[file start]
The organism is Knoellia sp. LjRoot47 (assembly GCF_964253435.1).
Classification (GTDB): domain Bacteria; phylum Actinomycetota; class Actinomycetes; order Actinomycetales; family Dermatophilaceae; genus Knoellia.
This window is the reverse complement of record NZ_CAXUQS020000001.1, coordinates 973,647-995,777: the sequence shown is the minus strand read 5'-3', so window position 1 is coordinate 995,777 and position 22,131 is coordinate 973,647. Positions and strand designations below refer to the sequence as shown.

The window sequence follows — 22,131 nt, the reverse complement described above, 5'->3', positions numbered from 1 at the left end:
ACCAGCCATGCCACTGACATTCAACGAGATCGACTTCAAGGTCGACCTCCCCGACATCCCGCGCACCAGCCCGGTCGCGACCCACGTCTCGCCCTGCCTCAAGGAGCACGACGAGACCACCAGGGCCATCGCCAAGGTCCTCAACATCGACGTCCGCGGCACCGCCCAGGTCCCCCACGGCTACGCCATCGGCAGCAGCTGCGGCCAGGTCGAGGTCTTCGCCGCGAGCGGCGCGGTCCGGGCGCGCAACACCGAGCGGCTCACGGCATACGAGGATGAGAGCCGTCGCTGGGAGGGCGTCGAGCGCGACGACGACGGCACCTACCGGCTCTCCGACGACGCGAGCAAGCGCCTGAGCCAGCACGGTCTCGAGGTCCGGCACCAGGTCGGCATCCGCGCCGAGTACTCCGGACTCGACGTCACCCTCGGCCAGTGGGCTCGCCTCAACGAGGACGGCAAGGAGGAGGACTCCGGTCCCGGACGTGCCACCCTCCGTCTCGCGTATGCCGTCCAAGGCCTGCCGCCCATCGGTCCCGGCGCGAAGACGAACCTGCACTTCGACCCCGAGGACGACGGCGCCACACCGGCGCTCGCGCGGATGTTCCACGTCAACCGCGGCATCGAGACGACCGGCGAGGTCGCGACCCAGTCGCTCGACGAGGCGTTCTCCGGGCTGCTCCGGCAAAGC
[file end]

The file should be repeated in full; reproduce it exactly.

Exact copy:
The organism is Knoellia sp. LjRoot47 (assembly GCF_964253435.1).
Classification (GTDB): domain Bacteria; phylum Actinomycetota; class Actinomycetes; order Actinomycetales; family Dermatophilaceae; genus Knoellia.
This window is the reverse complement of record NZ_CAXUQS020000001.1, coordinates 973,647-995,777: the sequence shown is the minus strand read 5'-3', so window position 1 is coordinate 995,777 and position 22,131 is coordinate 973,647. Positions and strand designations below refer to the sequence as shown.

The window sequence follows — 22,131 nt, the reverse complement described above, 5'->3', positions numbered from 1 at the left end:
ACCAGCCATGCCACTGACATTCAACGAGATCGACTTCAAGGTCGACCTCCCCGACATCCCGCGCACCAGCCCGGTCGCGACCCACGTCTCGCCCTGCCTCAAGGAGCACGACGAGACCACCAGGGCCATCGCCAAGGTCCTCAACATCGACGTCCGCGGCACCGCCCAGGTCCCCCACGGCTACGCCATCGGCAGCAGCTGCGGCCAGGTCGAGGTCTTCGCCGCGAGCGGCGCGGTCCGGGCGCGCAACACCGAGCGGCTCACGGCATACGAGGATGAGAGCCGTCGCTGGGAGGGCGTCGAGCGCGACGACGACGGCACCTACCGGCTCTCCGACGACGCGAGCAAGCGCCTGAGCCAGCACGGTCTCGAGGTCCGGCACCAGGTCGGCATCCGCGCCGAGTACTCCGGACTCGACGTCACCCTCGGCCAGTGGGCTCGCCTCAACGAGGACGGCAAGGAGGAGGACTCCGGTCCCGGACGTGCCACCCTCCGTCTCGCGTATGCCGTCCAAGGCCTGCCGCCCATCGGTCCCGGCGCGAAGACGAACCTGCACTTCGACCCCGAGGACGACGGCGCCACACCGGCGCTCGCGCGGATGTTCCACGTCAACCGCGGCATCGAGACGACCGGCGAGGTCGCGACCCAGTCGCTCGACGAGGCGTTCTCCGGGCTGCTCCGGCAAAGC